The estate of the violin's last owner has given the violin, valued at Ô£3.5 million pounds, to the British tax authority in order to wipe out a Ô£1.4 million tax bill. The Academy must raise Ô£1 million by March 31 in order to purchase the instrument; otherwise, it will be sold to the highest bidder.
According to the Independent, the Viotti violin served a crucial role in the development of the Stradivarius legend. Created about 1710 during Antonio Stradivari's "Golden Period," it eventually wound up in the possession of Catherine the Great of Russia. She gave the violin to Giovanni Viotti, a musical prodigy on a tour of Europe.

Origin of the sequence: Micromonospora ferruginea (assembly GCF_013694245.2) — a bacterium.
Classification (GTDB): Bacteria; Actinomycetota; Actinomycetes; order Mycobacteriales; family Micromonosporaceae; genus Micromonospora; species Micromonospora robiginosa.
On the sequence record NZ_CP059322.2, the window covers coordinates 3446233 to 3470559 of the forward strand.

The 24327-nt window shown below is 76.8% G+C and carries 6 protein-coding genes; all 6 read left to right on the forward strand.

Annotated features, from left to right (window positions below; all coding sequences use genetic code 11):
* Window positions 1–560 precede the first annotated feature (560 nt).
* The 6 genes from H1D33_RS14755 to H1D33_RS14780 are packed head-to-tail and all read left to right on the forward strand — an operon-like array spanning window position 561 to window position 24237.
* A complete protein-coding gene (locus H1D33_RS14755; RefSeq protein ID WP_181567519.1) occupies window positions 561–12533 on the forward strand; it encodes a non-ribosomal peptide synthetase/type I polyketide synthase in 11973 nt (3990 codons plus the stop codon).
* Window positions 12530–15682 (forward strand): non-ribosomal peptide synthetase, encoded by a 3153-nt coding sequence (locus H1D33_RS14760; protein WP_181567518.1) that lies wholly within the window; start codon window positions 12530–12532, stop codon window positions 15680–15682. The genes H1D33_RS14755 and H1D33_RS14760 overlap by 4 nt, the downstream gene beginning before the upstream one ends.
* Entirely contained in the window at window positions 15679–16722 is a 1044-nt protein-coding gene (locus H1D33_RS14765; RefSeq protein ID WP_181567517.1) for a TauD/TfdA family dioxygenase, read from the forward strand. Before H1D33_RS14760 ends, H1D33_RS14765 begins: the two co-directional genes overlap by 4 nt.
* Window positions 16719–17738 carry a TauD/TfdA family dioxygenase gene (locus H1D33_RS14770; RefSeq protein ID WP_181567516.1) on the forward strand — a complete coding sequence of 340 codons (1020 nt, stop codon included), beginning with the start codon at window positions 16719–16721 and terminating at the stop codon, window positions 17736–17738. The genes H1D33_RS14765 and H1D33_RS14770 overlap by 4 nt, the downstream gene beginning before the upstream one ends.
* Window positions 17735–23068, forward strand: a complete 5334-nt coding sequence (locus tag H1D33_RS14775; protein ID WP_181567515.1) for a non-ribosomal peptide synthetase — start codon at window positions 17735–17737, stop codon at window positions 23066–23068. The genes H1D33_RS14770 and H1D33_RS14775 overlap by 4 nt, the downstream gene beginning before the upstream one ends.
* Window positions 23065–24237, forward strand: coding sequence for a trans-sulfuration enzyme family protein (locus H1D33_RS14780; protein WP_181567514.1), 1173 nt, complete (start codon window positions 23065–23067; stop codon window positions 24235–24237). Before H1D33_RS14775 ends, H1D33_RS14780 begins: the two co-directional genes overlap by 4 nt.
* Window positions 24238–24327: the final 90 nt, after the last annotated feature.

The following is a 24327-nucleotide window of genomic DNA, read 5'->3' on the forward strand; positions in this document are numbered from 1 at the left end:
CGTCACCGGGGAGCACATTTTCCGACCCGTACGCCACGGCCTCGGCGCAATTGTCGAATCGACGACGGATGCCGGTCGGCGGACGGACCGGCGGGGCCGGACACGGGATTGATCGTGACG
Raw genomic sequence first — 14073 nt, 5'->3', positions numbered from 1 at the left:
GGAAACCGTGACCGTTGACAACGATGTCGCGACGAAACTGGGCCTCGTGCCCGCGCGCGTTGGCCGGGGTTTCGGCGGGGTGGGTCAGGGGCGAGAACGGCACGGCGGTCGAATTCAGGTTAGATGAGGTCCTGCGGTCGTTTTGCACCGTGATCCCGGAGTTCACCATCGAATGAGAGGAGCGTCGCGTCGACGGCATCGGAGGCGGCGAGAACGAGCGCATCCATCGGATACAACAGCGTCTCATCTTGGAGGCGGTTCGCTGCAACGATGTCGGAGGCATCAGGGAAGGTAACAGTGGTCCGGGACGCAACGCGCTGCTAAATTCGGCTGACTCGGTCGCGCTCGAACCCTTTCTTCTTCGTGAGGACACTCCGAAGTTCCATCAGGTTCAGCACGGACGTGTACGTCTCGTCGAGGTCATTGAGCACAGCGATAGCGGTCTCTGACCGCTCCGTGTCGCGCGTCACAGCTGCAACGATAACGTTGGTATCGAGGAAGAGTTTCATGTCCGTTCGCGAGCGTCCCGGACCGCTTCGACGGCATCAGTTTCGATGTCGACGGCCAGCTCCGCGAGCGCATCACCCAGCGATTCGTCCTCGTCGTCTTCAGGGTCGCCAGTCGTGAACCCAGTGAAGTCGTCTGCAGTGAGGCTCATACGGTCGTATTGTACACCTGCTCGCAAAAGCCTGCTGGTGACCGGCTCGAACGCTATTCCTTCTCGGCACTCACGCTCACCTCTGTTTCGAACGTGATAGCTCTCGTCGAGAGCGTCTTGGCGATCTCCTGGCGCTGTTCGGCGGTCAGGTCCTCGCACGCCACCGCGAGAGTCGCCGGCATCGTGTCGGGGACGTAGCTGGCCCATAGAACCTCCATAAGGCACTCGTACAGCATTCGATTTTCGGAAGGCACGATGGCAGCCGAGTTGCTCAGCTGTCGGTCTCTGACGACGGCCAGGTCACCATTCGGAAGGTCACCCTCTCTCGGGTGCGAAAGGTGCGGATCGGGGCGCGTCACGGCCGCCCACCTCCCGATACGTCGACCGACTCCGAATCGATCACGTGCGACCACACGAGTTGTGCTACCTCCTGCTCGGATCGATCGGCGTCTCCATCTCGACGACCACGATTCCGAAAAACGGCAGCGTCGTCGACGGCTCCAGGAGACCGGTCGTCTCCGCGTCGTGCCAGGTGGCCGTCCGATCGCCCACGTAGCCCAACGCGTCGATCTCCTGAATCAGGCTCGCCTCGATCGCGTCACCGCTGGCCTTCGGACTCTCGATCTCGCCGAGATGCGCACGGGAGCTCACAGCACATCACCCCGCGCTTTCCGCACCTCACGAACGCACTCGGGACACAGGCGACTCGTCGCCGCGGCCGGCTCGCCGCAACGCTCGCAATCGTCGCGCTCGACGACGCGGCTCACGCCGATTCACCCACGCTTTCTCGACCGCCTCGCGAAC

Viotti's virtuoso performances on the violin in Paris and London in the late 18th century made him into a star, and brought new attention to Stradivari's instruments. "Before Viotti," historian Toby Faber told the Independent, "Stradivari was just one violin-maker among many. After him everyone wanted to play a Strad."
After Viotti's death, the violin was sold in Paris to repay his debts. In 1897, the British company W.E. Hill and Sons bought it; it passed through the hands of several British collectors over the last century, but was rarely played.
Last week, Royal Academy professor Clio Gould performed on the instrument at the institution's Dukes Hall, marking its first public performance in two centuries. "It was magnificent," principal Curtis Price told the Independent. "Those of us that were lucky enough to be there had tears in our eyes."